Is an all girls secondary after mixed primary a mistake?

(39 Posts)
CandyCrush Sat 05-Jan-13 17:28:51

Hello all.

My DDs father and I are separated (since she was born) we have a good amicable relationship and agree that due to where we live, a private secondary education is a good idea. He can afford to fund this, but the "extras" will be largely up to me.

The problem is that the city in which we live has a surprisingly limited choice of secondary private education. The obvious choice is an all girls school which is very close to our homes and has a good reputation. It's not hugely expensive or selective and has a friendly atmosphere. The nice thing is that the girls are from a very mixed bag of backgrounds, some mega-rich, but largely "normal" working families (which would be us!).

My reservation is that it's all girls! I went to a mixed comp so I have no idea if this is a good idea or not. DDs dad is not keen on the idea and wants mixed-sex.

In theory I am happy with that but the problem is that in practise there is no reasonable alternative. In the city there are two other private schools, one is a very highly respected, highly selective, very sporty major public school (also very expensive!). It has only been mixed for a while so I think it is still majority boys. The other is a huge imposing very prestigious girls school which is out of the question.

How do I put it to DDs dad that the only option is the local girls school? I can't see DD at the mixed one. It's just so not her (or me, or him either!).

Aside from that, she is currently at a local state primary, is it a bad idea to think that she can go private at year 7 or should we be looking at moving her before? Because of the area we live in, she certain,y won't be the only one from her school going private!

Sorry for the essay, this is something that is worrying me a lot at the moment...

Heifer Sun 06-Jan-13 15:08:43

My DD (9) goes to an all girls primary school and will continue in secondary.
It was a big issue for me when we moved to the area and I hadn't any experience but it was the best school for her..

In Secondary here most schools are single sex. We still have Grammar schools here and all are single sex. Even more single sex comp schools than mixed.

I had read that girls perform better at single sex but boys don't. No idea how true that actually is,but I definitely know it's right for my DD.

The key for me as she is also an only and no young cousins etc is to make sure she does some activities with boys.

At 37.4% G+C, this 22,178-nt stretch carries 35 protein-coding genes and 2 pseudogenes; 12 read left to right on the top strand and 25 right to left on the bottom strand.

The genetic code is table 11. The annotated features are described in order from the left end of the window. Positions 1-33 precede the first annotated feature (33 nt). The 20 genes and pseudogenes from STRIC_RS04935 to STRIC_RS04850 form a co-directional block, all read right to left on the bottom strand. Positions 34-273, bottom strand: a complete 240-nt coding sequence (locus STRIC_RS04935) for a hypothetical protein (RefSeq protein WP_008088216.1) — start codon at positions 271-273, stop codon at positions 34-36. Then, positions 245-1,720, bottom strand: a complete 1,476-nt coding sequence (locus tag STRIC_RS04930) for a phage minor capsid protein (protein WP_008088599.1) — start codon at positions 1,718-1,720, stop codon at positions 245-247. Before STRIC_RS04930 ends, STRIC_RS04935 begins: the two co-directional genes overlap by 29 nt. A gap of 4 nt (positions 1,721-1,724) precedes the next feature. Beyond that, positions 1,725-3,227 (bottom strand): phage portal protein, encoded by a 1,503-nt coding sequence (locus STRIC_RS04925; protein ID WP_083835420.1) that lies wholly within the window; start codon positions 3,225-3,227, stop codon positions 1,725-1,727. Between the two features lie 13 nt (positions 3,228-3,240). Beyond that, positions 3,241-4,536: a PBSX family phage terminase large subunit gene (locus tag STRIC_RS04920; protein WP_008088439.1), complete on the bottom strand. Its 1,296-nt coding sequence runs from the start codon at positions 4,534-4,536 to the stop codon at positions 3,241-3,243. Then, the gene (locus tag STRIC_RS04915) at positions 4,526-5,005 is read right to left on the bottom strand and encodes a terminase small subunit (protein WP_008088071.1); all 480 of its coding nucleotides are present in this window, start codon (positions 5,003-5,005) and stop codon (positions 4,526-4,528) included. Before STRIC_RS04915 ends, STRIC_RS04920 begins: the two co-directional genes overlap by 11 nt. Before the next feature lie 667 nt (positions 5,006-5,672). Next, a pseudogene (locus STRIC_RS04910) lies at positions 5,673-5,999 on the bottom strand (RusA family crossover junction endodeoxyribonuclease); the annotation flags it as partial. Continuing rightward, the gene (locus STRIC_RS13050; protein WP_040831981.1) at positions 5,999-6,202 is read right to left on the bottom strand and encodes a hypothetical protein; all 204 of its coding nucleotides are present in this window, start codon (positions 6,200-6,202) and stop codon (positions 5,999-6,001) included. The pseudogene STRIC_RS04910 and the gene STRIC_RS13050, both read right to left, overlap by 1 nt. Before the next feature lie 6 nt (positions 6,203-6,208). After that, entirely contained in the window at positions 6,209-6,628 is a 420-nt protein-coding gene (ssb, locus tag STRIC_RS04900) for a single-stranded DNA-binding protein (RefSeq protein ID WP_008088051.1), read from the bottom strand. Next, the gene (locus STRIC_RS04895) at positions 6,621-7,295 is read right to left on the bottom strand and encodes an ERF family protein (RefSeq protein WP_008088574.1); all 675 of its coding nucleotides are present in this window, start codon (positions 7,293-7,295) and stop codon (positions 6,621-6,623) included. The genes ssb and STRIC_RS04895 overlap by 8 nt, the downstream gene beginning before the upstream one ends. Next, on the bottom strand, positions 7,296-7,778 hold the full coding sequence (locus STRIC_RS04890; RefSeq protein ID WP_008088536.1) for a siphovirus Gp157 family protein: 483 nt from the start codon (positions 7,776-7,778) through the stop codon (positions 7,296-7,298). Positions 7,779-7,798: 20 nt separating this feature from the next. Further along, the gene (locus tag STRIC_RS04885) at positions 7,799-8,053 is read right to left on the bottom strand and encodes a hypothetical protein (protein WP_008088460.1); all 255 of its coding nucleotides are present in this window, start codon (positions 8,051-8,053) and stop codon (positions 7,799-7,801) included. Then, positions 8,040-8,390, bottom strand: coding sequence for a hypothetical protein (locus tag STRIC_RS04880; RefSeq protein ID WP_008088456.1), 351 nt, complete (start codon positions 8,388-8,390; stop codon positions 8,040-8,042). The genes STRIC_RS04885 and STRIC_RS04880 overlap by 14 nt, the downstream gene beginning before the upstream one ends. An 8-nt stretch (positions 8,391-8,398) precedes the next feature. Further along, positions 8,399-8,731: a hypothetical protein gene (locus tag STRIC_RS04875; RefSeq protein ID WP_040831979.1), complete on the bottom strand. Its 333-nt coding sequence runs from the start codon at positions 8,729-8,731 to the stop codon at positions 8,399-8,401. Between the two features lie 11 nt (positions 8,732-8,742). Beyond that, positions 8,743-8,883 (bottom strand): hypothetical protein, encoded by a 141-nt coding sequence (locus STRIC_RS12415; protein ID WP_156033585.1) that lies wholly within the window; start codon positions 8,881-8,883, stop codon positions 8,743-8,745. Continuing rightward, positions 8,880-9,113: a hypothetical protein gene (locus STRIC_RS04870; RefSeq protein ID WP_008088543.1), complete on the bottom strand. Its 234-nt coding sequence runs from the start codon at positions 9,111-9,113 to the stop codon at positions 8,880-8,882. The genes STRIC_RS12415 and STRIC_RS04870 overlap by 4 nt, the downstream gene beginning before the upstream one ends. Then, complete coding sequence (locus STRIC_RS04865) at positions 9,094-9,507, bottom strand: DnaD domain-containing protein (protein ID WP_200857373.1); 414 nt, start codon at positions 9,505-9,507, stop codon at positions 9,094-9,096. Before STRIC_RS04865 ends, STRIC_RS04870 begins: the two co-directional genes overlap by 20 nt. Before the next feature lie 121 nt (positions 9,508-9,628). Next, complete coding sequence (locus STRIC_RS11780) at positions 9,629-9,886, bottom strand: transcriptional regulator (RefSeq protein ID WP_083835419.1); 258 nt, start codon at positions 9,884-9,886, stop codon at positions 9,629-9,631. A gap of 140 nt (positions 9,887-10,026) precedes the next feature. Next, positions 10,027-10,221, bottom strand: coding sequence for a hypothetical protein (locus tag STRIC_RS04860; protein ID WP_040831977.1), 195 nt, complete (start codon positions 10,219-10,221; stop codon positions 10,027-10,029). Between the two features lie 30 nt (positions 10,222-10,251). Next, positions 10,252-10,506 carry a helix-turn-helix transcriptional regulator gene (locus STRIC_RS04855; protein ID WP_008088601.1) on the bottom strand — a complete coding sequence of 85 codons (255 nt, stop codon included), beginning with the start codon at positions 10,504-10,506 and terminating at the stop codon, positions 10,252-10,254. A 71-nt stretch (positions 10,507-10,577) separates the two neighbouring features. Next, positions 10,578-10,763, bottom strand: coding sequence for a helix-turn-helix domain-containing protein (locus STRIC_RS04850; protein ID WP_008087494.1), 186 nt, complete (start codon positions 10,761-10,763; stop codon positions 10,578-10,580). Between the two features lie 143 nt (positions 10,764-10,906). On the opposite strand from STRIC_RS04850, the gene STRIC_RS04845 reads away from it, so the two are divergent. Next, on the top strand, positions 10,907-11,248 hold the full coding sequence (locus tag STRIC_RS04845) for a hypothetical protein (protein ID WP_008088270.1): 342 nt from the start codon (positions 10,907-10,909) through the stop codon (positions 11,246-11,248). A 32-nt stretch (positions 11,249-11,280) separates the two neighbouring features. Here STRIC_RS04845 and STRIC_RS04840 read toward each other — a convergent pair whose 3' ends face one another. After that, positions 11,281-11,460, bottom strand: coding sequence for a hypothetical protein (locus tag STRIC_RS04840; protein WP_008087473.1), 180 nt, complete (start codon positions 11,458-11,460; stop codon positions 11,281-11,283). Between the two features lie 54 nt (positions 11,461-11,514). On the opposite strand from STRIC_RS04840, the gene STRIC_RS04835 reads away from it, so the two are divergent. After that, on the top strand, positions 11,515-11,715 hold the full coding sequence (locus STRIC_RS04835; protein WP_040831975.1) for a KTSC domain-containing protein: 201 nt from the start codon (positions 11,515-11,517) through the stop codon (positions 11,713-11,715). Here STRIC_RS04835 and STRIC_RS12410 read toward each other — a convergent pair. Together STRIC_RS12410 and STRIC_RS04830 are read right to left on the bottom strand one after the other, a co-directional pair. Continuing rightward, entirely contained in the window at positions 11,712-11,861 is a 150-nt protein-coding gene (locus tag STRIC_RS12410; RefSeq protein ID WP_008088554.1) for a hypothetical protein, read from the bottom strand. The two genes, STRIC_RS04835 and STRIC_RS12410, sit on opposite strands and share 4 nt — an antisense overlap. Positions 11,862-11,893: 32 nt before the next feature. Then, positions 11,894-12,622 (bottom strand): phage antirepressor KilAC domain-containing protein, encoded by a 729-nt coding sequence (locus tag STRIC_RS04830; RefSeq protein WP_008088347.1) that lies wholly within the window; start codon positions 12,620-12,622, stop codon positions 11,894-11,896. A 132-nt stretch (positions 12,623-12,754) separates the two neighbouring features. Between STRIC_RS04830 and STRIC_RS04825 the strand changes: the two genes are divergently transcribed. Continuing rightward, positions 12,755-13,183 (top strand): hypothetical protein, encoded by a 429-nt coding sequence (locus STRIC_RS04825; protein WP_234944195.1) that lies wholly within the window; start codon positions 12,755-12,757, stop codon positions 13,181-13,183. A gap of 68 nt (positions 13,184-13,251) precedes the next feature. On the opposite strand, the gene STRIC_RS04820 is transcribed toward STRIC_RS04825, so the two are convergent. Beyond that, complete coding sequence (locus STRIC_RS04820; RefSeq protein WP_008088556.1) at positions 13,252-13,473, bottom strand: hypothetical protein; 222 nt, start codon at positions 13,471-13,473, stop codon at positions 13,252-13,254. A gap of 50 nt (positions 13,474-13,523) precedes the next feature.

Whiteshoes Sun 06-Jan-13 15:23:57

It's a long time since I looked at the data, but back in the day, girls performed better in all girls' schools, and boys performed better in mixed schools.

And I also think it's very good for girls to think all subjects are suitable for girls.

CandyCrush Sun 06-Jan-13 15:34:57

DD is also an only child, but she would always have a lot of contact with boys. She has 6 boy cousins of similar age to her and because the area we live in is so densely populated she is always around lots of boys.

I need to work on her dad, although I also think it will come down to which school is best rather than the type of school. It's just frustrating that there is so little choice here. Travelling further afield would be tricky for us for a number of reasons but its also a possibility as that opens up a lot of options.

KenDoddsDadsDog Sun 06-Jan-13 15:37:59

I went from mixed to all girls and it was fine. My best school friends to this day are lads from the boys school !

maiacam Sun 06-Jan-13 15:47:25

Good luck with your decision all the private schools I can think of in the surrounding area have very good bus services x

Copthallresident Sun 06-Jan-13 16:22:38

You may find that however much you worry ahead the decision you reach after you have visited the schools and gone through the admissions process will not be what you anticipated. We had quite negative perceptions of the school my DD went to, but she walked out of the interview knowing that was where she wanted to go and it was a wise choice, she thrived there. It was single sex but that wasn't the basis of the decision. It just felt right.

Inaflap Wed 09-Jan-13 18:33:43